Dawn: I chose the LibTech diploma over an MLIS! But I remember in certain courses of our LibIT program, we were cautioned that, for some in the library profession, the perception of LibTechs is that we are “less than” Librarians. So, I think asking LibTechs to lean in and participate more fully in BCLA is asking them to be vulnerable.
Ashley: Because there isn’t as much cross over education. Like, in my MLIS we haven’t had any conversations about working with groups of people beyond Librarians and patrons. So there’s a missing piece: LibTechs are taught they may not be welcome, Librarians aren’t taught about other library professionals. So LibTechs then are placed in a position at work where they also need to educate their colleagues on their education and capabilities.
… reflective pause …
Ashley: We are in unique positions at SFU Library, where as “library assistants” we’re encouraged and supported (both financially and personally) to participate in a variety of professional development, in-house and within the wider library community. But that doesn’t mean it’s easy to find things that are Library Technician focused.
Dawn: So every year that BCLA conference program is announced, I find sessions that fit within my work at SFU—such as the Equity, Diversity and Inclusion Working Group and instruction—but there’s always a lack of LibTech specific sessions. I also am always confronted with the question of “So, what do you do?” when I say that I’m a Library Technician. Last year when we presented at the AALT conference, it was refreshing to talk about my library interests with people who have the same background and didn’t need information on what Library Technicians do.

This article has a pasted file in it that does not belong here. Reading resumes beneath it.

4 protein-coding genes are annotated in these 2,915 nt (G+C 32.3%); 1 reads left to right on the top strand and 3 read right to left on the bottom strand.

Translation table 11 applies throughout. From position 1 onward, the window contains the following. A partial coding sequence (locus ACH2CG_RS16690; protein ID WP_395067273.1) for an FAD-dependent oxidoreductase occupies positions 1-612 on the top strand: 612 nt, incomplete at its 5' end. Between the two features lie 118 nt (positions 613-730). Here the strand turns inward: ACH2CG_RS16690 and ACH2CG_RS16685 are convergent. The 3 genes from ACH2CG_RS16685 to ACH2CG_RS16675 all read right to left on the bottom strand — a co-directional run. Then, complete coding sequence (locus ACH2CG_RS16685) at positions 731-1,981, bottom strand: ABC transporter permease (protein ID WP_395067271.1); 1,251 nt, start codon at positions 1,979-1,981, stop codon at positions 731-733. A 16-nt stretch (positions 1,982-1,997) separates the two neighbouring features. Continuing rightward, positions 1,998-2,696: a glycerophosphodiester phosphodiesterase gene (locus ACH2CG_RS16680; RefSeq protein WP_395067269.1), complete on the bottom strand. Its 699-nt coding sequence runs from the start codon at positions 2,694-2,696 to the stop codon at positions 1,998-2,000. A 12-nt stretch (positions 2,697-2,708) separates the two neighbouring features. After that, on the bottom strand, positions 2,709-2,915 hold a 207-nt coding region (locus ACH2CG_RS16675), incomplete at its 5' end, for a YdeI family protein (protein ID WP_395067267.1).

Ashley: I think it depends on their institution, and supervisor. I’ve always felt supported at SFU, but have heard stories from other Library Technicians about not being supported. If your institution isn’t placing value on your involvement, it can be harder to see why you should get involved.
Dawn: I think being active as a Library Technician in BCLA is all about individuals approaching others that they know to join up and get more active—and recognizing that it’s a small pool that they are pulling from.
Ashley: I know from succession planning for LTAS that it can be daunting for someone to volunteer at that level, because the Chair for LTAS is also on the BCLA Board. While that’s a great experience, it can be difficult to volunteer for a role like that. I know I was hesitant. So I spoke with my supervisor who encouraged me, and checked with union agreements to make sure my time spent at Board meetings would be considered work time (it was). I’m grateful to have had people who saw more in me than I realized I was capable of, and who pushed me outside of my comfort zone.
That doesn’t mean it made it less scary!